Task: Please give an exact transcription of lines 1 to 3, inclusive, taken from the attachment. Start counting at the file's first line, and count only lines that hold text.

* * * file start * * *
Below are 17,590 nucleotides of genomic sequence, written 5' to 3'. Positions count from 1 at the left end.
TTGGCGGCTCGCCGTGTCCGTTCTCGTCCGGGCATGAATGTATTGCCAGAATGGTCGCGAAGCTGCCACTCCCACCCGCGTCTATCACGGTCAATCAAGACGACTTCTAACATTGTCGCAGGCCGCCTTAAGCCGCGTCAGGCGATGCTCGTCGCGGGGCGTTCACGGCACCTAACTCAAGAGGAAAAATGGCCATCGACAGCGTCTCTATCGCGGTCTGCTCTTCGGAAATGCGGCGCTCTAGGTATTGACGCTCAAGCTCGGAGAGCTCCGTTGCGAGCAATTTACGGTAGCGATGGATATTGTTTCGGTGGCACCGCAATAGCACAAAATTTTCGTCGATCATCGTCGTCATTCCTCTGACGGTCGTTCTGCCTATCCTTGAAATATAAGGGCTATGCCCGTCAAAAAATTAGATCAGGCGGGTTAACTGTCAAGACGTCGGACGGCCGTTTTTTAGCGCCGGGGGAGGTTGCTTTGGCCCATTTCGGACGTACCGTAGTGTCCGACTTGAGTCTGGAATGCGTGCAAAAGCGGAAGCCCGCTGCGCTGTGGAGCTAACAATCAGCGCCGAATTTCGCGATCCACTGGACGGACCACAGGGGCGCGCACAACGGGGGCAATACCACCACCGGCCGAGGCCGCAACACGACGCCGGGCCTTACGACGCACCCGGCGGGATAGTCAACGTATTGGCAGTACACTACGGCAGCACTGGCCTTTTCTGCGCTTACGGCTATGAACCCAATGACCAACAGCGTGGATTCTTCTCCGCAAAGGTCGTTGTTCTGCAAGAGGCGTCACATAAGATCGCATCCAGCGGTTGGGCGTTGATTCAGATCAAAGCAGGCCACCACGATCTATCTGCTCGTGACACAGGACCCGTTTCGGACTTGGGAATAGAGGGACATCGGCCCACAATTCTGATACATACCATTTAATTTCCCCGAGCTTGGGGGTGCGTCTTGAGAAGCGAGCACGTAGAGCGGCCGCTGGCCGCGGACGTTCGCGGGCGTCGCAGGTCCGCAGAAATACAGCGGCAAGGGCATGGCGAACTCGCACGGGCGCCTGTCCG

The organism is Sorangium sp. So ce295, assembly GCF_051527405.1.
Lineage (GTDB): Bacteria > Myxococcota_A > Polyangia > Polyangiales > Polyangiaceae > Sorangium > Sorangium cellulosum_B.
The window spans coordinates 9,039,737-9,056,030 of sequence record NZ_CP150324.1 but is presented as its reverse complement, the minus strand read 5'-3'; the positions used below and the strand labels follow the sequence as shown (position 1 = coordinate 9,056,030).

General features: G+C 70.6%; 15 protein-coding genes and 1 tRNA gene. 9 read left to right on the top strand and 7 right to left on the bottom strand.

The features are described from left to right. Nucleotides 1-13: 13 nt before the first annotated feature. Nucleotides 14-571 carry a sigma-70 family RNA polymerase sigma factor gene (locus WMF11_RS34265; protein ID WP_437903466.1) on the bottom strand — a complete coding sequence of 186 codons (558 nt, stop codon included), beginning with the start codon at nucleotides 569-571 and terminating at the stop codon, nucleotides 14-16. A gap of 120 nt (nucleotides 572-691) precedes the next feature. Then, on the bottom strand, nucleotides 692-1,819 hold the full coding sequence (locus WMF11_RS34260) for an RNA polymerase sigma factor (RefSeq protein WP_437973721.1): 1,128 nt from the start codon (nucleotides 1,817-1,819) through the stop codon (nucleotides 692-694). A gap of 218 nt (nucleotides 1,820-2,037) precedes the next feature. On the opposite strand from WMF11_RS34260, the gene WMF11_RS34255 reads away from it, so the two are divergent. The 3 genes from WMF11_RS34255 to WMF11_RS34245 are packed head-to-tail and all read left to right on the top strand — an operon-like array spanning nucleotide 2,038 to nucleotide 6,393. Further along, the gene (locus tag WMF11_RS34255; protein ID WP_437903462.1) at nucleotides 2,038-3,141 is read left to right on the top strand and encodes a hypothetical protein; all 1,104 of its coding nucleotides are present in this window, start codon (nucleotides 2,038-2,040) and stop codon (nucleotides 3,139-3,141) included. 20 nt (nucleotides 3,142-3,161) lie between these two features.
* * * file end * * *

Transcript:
Below are 17,590 nucleotides of genomic sequence, written 5' to 3'. Positions count from 1 at the left end.
TTGGCGGCTCGCCGTGTCCGTTCTCGTCCGGGCATGAATGTATTGCCAGAATGGTCGCGAAGCTGCCACTCCCACCCGCGTCTATCACGGTCAATCAAGACGACTTCTAACATTGTCGCAGGCCGCCTTAAGCCGCGTCAGGCGATGCTCGTCGCGGGGCGTTCACGGCACCTAACTCAAGAGGAAAAATGGCCATCGACAGCGTCTCTATCGCGGTCTGCTCTTCGGAAATGCGGCGCTCTAGGTATTGACGCTCAAGCTCGGAGAGCTCCGTTGCGAGCAATTTACGGTAGCGATGGATATTGTTTCGGTGGCACCGCAATAGCACAAAATTTTCGTCGATCATCGTCGTCATTCCTCTGACGGTCGTTCTGCCTATCCTTGAAATATAAGGGCTATGCCCGTCAAAAAATTAGATCAGGCGGGTTAACTGTCAAGACGTCGGACGGCCGTTTTTTAGCGCCGGGGGAGGTTGCTTTGGCCCATTTCGGACGTACCGTAGTGTCCGACTTGAGTCTGGAATGCGTGCAAAAGCGGAAGCCCGCTGCGCTGTGGAGCTAACAATCAGCGCCGAATTTCGCGATCCACTGGACGGACCACAGGGGCGCGCACAACGGGGGCAATACCACCACCGGCCGAGGCCGCAACACGACGCCGGGCCTTACGACGCACCCGGCGGGATAGTCAACGTATTGGCAGTACACTACGGCAGCACTGGCCTTTTCTGCGCTTACGGCTATGAACCCAATGACCAACAGCGTGGATTCTTCTCCGCAAAGGTCGTTGTTCTGCAAGAGGCGTCACATAAGATCGCATCCAGCGGTTGGGCGTTGATTCAGATCAAAGCAGGCCACCACGATCTATCTGCTCGTGACACAGGACCCGTTTCGGACTTGGGAATAGAGGGACATCGGCCCACAATTCTGATACATACCATTTAATTTCCCCGAGCTTGGGGGTGCGTCTTGAGAAGCGAGCACGTAGAGCGGCCGCTGGCCGCGGACGTTCGCGGGCGTCGCAGGTCCGCAGAAATACAGCGGCAAGGGCATGGCGAACTCGCACGGGCGCCTGTCCG

The organism is Sorangium sp. So ce295, assembly GCF_051527405.1.